The pressure on her chest was incredible and she was gasping but there just wasn’t enough air, she couldn’t get enough air and she could feel the Doctor’s hands on her shoulders, gripping her hard. Her vision swam and there was his face and a blue light in her eyes (the sonic screwdriver, of course, said a voice in the back of her mind. Get it together, Rose) and she still couldn’t breathe–
He was pulling her to her feet and she was stumbling and he was saying something about the TARDIS and for some reason that made it even worse, that or the way his arms wrapped around her, dragging her along, when she just wanted him to let go, and, oh, why wouldn’t he let her go?
Then some part of her mind that had been lost or drowned out returned, and she realized what was happening to her. She, Rose Tyler — who had faced down Daleks and Cybermen and Slitheen; been turned to stone, possessed by a prissy megalomaniac, and survived nineteen years of her mum’s cooking — was having a panic attack. Now. Over a bug.
That’s when she started to laugh, suddenly gripped by a breathless hysteria and unable to walk. The Doctor half-carried her the last few steps to the TARDIS; the doors closed behind them. He started to make for the infirmary, but she shoved him, hard, in the chest, and he stumbled away, finally releasing her.
“Rose, you’re sick,” he said, reaching for her again, and she eluded him. “I need to find out what’s happened to you.”
She shook with silent laughter. One ragged breath, and she had just enough air to say, “No, no, it’s nothing. I’m nothing, I swear.” She giggled, dizzy and gasping, and collapsed onto the jump seat. “I’m fine.”
His eyes were dark and anxious, and for a moment her focus sharpened and all she could see was his face — hair wild, his lips drawn to a thin line. “You are not fine. Rose, listen to me–” His hands gripped her forearms, and she panicked.
“Don’t touch me!” she shrieked, striking out with her arms and legs. She connected once, twice; hitting him in the chest, in the shoulder. He stared at her, stunned, before coming to his senses and pinning her limbs to the chair, holding her down with his own weight.
“Rose, please,” he panted into her hair, and suddenly she could hear how afraid he was. “Please, you’re in hysterics. Tell me what happened. Let me help you.”
She laughed so hard tears began to run down her cheeks. “I will, I will, just stop touching me. Oh, please, don’t touch me.”
He pulled away from her so quickly he nearly fell over. Which, of course, only made her laugh harder. She dug her fingernails into the upholstery of the chair and tried to breathe. He hovered nearby, but she pushed him from her mind. There was only breath, in and out and in again.
She held up a hand to stop him. “No.” She still felt like she was teetering on the edge of an abyss, like the slightest push or pull would send her reeling and she would lose what little control she had.
God, she’d hit the Doctor. Screamed at him. The small part of her capable of rational thought cringed in horror. The rest of her longed to scream at him again.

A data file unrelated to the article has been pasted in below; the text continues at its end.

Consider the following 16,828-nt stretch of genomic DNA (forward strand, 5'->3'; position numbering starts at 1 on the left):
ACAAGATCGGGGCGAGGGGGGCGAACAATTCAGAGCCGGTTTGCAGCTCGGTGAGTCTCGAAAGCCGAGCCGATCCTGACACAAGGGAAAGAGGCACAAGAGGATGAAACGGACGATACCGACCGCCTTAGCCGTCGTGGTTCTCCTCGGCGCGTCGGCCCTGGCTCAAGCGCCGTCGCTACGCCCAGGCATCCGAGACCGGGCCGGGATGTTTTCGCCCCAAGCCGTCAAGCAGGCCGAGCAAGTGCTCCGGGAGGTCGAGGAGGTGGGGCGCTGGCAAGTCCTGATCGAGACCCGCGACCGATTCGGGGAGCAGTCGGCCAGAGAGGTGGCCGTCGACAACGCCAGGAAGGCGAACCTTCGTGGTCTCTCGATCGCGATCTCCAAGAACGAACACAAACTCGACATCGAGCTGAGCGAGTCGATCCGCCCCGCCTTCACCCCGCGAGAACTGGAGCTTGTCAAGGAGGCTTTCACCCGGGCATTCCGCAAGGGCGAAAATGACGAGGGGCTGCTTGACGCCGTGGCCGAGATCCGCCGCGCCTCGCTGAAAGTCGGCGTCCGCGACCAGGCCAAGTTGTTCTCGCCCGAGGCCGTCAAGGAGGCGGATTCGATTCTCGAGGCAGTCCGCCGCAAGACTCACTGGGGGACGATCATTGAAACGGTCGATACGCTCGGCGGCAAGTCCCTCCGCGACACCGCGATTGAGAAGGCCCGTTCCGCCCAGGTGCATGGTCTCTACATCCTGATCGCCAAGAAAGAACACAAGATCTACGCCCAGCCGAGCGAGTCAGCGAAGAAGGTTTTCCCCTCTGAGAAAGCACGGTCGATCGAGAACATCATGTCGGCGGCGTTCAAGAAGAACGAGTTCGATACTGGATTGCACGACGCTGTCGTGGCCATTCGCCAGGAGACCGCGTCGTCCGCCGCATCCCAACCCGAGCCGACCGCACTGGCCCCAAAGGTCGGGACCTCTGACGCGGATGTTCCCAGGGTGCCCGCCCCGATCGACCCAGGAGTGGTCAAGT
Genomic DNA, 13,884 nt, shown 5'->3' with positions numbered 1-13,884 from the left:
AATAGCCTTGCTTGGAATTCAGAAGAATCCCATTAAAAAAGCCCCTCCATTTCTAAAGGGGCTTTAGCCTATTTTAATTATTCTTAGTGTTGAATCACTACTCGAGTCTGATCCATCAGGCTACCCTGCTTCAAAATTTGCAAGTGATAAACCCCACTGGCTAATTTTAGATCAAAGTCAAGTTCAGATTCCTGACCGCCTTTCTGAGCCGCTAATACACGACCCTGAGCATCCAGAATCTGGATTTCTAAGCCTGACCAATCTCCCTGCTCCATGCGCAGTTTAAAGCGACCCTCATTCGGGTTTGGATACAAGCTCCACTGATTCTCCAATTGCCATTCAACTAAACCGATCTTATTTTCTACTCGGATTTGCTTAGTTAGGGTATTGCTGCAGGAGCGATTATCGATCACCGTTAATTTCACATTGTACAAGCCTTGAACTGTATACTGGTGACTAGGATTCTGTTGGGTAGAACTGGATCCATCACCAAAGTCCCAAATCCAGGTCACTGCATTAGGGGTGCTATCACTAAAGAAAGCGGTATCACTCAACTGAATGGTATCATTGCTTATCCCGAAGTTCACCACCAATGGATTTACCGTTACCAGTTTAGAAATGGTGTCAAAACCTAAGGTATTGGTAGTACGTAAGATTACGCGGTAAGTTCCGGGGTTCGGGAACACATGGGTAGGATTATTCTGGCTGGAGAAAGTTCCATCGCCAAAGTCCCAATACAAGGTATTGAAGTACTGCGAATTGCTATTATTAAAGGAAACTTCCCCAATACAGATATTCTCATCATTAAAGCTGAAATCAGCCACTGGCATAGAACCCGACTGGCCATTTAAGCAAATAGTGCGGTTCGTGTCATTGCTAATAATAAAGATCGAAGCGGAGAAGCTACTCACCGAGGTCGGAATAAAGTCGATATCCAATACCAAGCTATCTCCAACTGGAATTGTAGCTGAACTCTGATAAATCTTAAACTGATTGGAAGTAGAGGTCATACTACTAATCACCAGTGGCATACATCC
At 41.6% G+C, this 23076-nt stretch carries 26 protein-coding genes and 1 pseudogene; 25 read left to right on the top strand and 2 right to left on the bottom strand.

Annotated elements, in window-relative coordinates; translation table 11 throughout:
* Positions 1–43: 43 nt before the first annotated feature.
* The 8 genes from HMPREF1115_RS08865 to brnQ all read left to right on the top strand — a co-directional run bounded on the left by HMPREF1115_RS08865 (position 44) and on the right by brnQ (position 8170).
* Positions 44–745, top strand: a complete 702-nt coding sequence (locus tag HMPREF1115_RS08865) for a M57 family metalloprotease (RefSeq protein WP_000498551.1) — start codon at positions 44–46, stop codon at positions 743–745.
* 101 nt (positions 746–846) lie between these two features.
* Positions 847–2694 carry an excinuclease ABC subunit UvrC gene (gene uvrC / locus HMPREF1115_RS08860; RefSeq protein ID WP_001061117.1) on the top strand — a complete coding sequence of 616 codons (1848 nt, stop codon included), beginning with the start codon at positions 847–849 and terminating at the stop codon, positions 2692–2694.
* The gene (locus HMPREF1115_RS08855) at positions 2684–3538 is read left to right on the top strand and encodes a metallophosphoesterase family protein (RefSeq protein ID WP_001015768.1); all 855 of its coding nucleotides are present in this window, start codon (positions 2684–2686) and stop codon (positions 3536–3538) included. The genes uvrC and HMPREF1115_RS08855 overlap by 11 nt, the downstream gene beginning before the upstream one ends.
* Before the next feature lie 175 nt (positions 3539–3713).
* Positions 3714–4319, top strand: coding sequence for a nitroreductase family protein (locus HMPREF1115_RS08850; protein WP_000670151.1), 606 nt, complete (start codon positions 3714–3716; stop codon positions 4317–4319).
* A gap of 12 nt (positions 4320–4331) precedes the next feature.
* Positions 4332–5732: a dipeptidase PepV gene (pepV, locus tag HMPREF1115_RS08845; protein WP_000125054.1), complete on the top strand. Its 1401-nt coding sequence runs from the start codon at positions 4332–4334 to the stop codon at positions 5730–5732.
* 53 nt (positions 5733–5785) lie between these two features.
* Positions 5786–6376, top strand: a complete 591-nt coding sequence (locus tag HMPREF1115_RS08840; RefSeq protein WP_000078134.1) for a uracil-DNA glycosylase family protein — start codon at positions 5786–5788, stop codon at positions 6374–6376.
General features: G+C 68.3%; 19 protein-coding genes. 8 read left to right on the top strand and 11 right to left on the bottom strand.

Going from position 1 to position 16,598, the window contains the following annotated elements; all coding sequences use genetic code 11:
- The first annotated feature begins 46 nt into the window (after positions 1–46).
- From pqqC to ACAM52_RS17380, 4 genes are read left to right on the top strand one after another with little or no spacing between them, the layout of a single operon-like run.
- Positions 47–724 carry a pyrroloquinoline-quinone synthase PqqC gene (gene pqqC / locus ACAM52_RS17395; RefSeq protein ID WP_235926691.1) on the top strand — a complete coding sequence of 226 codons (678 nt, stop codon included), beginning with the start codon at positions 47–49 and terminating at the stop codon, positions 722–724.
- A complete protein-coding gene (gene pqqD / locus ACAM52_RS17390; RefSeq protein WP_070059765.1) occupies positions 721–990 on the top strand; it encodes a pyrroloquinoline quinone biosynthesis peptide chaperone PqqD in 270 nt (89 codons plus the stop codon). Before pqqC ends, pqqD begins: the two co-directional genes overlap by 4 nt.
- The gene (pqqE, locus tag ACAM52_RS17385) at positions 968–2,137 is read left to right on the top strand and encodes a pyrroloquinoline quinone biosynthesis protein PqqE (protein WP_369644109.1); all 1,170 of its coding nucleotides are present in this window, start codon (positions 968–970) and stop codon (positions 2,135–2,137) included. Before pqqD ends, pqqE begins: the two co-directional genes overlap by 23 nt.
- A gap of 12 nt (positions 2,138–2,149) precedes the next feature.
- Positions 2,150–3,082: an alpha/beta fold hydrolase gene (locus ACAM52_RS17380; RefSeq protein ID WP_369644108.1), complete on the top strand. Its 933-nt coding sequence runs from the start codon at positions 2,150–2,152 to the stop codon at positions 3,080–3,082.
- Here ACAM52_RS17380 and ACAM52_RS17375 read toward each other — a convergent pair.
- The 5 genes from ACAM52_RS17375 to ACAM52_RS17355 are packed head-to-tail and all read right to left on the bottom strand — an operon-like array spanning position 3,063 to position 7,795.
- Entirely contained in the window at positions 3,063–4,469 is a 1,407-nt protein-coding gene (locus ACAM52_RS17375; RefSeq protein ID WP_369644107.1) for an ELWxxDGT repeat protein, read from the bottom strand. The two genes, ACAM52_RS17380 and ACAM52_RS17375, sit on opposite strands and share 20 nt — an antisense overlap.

You’re beautiful. Just look.
“I’m sorry I hit you,” she said through gritted teeth, her eyes still closed. She couldn’t bear the thought of seeing his face.
“It’s all right,” he replied softly.
“No, it’s not.”
“You forget how often I’ve been on your mother’s bad side. I’ve survived much worse.” She knew the Doctor was hoping for a smile or a laugh or any reaction at all, but she couldn’t give it to him. She breathed, and he waited. Minutes passed before he spoke again. “Was there anything you touched or smelled, anything at all that could pass along a toxin of some–”
She heard him take a hesitant step toward her. “Rose, something did this to you.”
She opened her eyes and stared at the space just past his shoulder. “A bug,” she mumbled. “Just a dumb bug.”
The Doctor shook his head. “No, no, that’s impossible. Even if by some freak chance you have some sort of allergy, there’s no way the cricket would have–”
It took her a moment to realize that the sound that interrupted him was coming from her. It didn’t sound like her laugh — barely sounded like laughter at all, really, too angry and broken to ever be mistaken for humour or happiness.
“That’s not–” She paused and tried to swallow, her throat tender and raw. Her voice was so harsh. “That’s not what I meant.”
He waited for her to continue, and she knew how he hated waiting. How he hated not knowing. She laughed again, and it stung.
“Don’t you see?” She looked into his eyes. “I’m the bug.”
In all the time she’d known him, she’d never seen him look so utterly befuddled.
Before he’d changed, become a man she knew wearing a face she didn’t, he had been so easy for her to read. For all he’d tried so hard to hold himself apart from the world, she’d seen his thoughts and fears spelled across his lovely, ridiculous features with an ease she accepted as her due. Then he’d died, and when he came back to her he’d smiled and winked and hidden everything away behind twinkling brown eyes. He was a closed book to her now.
I’m always all right.
At the moment, though, he obviously didn’t have the presence of mind to hide anything. She could see quite clearly the forty or so impatient questions he wanted to demand she answer, the creeping certainty that she really had gone mad, and the barely repressed desire to take her by the shoulders and give her a good shake. It was all there in his face.
After a silence he settled on a frustrated, “Rose, you’re not making any sense.”
“I am, though. You just don’t understand.” She slid down from the jump seat. Her legs felt strange taking her weight, like they hadn’t had to do so in a long time, and she wobbled. He reached for her, and then jerked his hands back self-consciously. “Don’t know why I lost it like that,” she said, mostly to herself, and leaned against a railing. “It’s a bit embarrassing.” She giggled.
“Rose,” he said softly, beseechingly.